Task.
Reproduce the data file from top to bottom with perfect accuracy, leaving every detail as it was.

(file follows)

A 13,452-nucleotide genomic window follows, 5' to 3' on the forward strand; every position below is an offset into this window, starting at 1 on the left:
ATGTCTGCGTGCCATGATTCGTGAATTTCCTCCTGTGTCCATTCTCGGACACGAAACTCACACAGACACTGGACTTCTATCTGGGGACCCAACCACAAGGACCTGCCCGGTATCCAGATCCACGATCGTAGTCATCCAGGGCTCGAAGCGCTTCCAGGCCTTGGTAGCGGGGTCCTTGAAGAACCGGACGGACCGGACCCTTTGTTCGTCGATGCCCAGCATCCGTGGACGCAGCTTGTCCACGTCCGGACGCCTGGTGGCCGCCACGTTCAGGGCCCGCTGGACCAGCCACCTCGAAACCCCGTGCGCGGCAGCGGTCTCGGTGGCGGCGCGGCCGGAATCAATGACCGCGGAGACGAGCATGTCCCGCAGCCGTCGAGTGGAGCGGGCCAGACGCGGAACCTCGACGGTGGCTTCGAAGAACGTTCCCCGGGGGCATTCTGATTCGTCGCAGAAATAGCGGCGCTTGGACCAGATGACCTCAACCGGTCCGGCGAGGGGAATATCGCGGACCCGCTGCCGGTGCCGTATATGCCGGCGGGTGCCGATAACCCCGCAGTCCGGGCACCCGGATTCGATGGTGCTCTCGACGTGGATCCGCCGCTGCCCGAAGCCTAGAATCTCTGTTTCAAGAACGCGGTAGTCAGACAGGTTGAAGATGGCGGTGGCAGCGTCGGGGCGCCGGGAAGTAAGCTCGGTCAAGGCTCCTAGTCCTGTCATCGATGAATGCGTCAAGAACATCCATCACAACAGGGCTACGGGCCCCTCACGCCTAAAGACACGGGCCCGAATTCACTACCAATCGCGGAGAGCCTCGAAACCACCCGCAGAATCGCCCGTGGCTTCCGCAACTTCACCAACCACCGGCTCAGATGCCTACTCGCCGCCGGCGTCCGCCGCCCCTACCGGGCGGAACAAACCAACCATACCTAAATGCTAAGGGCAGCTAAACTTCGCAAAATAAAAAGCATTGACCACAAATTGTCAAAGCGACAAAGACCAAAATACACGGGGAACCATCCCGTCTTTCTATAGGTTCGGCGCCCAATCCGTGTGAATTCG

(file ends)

A 13,452-nucleotide genomic window follows, 5' to 3' on the forward strand; every position below is an offset into this window, starting at 1 on the left:
ATGTCTGCGTGCCATGATTCGTGAATTTCCTCCTGTGTCCATTCTCGGACACGAAACTCACACAGACACTGGACTTCTATCTGGGGACCCAACCACAAGGACCTGCCCGGTATCCAGATCCACGATCGTAGTCATCCAGGGCTCGAAGCGCTTCCAGGCCTTGGTAGCGGGGTCCTTGAAGAACCGGACGGACCGGACCCTTTGTTCGTCGATGCCCAGCATCCGTGGACGCAGCTTGTCCACGTCCGGACGCCTGGTGGCCGCCACGTTCAGGGCCCGCTGGACCAGCCACCTCGAAACCCCGTGCGCGGCAGCGGTCTCGGTGGCGGCGCGGCCGGAATCAATGACCGCGGAGACGAGCATGTCCCGCAGCCGTCGAGTGGAGCGGGCCAGACGCGGAACCTCGACGGTGGCTTCGAAGAACGTTCCCCGGGGGCATTCTGATTCGTCGCAGAAATAGCGGCGCTTGGACCAGATGACCTCAACCGGTCCGGCGAGGGGAATATCGCGGACCCGCTGCCGGTGCCGTATATGCCGGCGGGTGCCGATAACCCCGCAGTCCGGGCACCCGGATTCGATGGTGCTCTCGACGTGGATCCGCCGCTGCCCGAAGCCTAGAATCTCTGTTTCAAGAACGCGGTAGTCAGACAGGTTGAAGATGGCGGTGGCAGCGTCGGGGCGCCGGGAAGTAAGCTCGGTCAAGGCTCCTAGTCCTGTCATCGATGAATGCGTCAAGAACATCCATCACAACAGGGCTACGGGCCCCTCACGCCTAAAGACACGGGCCCGAATTCACTACCAATCGCGGAGAGCCTCGAAACCACCCGCAGAATCGCCCGTGGCTTCCGCAACTTCACCAACCACCGGCTCAGATGCCTACTCGCCGCCGGCGTCCGCCGCCCCTACCGGGCGGAACAAACCAACCATACCTAAATGCTAAGGGCAGCTAAACTTCGCAAAATAAAAAGCATTGACCACAAATTGTCAAAGCGACAAAGACCAAAATACACGGGGAACCATCCCGTCTTTCTATAGGTTCGGCGCCCAATCCGTGTGAATTCG